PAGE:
12. Figures

Figures 1-5.--2MASS mosaic images of the 100 largest galaxies in the near-infrared (1.1-2.3 µm). The black&white half-tone images represent the J+H+Ks "super" combination. The grey-scale is log-stretched using an algorithm that optimally enhances the low surface brightness features of the galaxy while maintaining high contrast in the nucleus (see Appendix for details). The name and NED (Hubble type/morphology) are also indicated. Larger, higher resolution versions of these images, including individual JHKs bands and 3-color combinations, can be found in NED and in IRSA.

Figure 6.--Nearby starburst galaxy NGC 253 (VH =250 km/s). The upper panel shows the near-infrared mosaic of galaxy NGC 253, with 2MASS bands: J, H and Ks, RGB combined to form a full color image. The lower panel shows the galaxy as seen in the visual (blue to red) window. The 4-color photophaphic image was taken by amateur astronomer Tony Hallas using a 14.5" Cassegrain telescope. The field of view is ~20 arcmin.

Figure 7.-- Radial surface brightness and color profile for NGC 253. The upper panel shows the median surface brightness (µ) distribution, in units of mag arcsec-2. The profiles are such that J-band is the brightest, followed by H-band, and finally Ks-band. The horizontal dashed lines represent the J-band, H-band and Ks-band 1-sigma background RMS noise, respectively (J-band being the faintest of the three). The vertical dotted line near r=242 arcsec corresponds to the J-band half-light radius, r=630 arcsec the isophotal radius, and r=920 arcsec the "total" radius. The lower panel shows the J-Ks color corresponding to the median surface brightness distribution. In order to combine galaxies of different sizes, the radius is normalized by the J-band half-light radius. The dashed line corresponding to J-Ks=1 mag represents the typical global color for 2MASS galaxies. The vertical dotted line corresponds to the isophotal radius.

Figure 8.--Morphology histogram of the 100 largest galaxies. The "type" is an index that ranges from 0 to 9, from early-type to late-type galaxies (E, S0, Sa, Sab, Sb, Sbc, Sc, Scd, Sd, Sdm, Sm); solid histogram. Peculiar and irregular galaxies are arbitrarily assigned a type of 10. Lenticular galaxies (S0) are further delineated from E-types by assigning a T-type of 0.5 (i.e., between E and Sa). Barred-type galaxies (SB) are separated from normal galaxies (SA and SAB) by assigning a T-type that is slightly offset for viewing purposes (dashed histogram).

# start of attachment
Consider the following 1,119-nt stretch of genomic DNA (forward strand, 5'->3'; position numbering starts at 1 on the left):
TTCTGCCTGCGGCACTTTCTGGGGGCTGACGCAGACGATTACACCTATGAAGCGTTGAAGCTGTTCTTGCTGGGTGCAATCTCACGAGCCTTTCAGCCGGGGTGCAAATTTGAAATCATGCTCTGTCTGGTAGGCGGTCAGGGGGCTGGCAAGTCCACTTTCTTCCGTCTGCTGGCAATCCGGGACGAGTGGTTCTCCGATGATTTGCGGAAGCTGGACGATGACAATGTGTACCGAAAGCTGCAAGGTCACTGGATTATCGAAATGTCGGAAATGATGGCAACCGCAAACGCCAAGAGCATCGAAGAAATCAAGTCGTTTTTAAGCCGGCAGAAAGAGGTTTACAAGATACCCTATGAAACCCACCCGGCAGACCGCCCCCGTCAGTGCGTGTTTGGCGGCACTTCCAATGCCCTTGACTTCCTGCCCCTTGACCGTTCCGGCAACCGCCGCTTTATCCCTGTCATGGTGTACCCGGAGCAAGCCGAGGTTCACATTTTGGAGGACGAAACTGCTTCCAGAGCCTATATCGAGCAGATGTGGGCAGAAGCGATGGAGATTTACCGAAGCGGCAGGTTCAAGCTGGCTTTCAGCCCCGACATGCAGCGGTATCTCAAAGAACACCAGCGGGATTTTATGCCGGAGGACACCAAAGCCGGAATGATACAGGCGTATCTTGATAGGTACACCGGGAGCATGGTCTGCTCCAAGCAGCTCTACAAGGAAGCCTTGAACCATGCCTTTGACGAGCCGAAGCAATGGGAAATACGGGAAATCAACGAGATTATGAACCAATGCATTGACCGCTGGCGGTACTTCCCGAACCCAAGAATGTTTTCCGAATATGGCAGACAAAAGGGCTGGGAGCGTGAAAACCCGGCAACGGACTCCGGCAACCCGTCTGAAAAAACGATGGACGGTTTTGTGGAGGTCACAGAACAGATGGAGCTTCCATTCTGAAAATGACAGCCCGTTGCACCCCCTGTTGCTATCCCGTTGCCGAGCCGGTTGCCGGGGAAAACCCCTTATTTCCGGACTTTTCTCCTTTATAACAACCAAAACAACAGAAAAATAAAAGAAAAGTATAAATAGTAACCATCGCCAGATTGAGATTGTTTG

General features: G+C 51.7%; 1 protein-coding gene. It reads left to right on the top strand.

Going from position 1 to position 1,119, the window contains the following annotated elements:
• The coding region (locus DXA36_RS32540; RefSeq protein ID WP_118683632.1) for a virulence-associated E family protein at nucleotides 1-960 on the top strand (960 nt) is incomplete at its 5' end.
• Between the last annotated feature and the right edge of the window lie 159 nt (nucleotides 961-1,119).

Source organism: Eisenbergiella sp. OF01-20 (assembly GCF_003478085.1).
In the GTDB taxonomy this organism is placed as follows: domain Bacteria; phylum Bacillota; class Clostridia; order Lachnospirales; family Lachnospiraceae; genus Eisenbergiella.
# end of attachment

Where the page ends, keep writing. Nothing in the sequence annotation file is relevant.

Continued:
Figure 9.--Radial surface brightness profile fit parameters, alphta and beta. The scale length, alphta, has arcsecond units. The sources are coded according to their Hubble-type morphology. The large filled triangle corresponds to NGC 104 (globular cluster, "47 Tucana").

Figure 10.--Histogram of Ks-band isophotal mags for the 100 largest galaxies. The brightest source is M31.

Figure 11.--Isophotal vs. Total mags. The difference between the isophotal and "total" mag is compared to the isophotal mag. The sources are coded according to their morphology. The large filled triangle corresponds to NGC 104 (globular cluster, "47 Tucana").

Figure 12.--Isophotal vs. Kron mags. The difference between the isophotal and Kron mag is compared to the isophotal mag. The sources are coded according to their morphology. The large filled triangle corresponds to NGC 104 (globular cluster, "47 Tucana").

Figure 13.--Kron vs. Total mags. The difference between the Kron and "total" mag is compared to the Kron mag. The sources are coded according to their morphology. The large filled triangle corresponds to NGC 104 (globular cluster, "47 Tucana").

Figure 14.--Size versus integrated flux for the 100 largest galaxies. The upper panels show the isophotal radius vs. mag, and the lower panels the "total" radius vs. mag. The sources are coded according to their morphology. The large filled triangle corresponds to NGC 104 (globular cluster, "47 Tucana").

Figure 15.--Half-light radius as a function of the integrated flux. The "effective" or half-light radius is derived from the surface brightness profile and the "total" integrated flux of the galaxy. The dashed line represents a linear fit to the points. The sources are coded according to their morphology. The large filled triangle corresponds to NGC 104 (globular cluster, "47 Tucana").

Figure 16.--Near-infrared central surface brightness as a function of the integrated flux. The effective or central surface brightness, m, is derived from the half-light radius. The dashed line represents a linear fit to the points. The sources are coded according to their morphology. The large filled triangle corresponds to NGC 104 (globular cluster, "47 Tucana").

Figure 17.--Concentration index as a function of the integrated flux. The index is derived from the and light radii. The sources are coded according to their morphology. The large filled triangle corresponds to NGC 104 (globular cluster, "47 Tucana").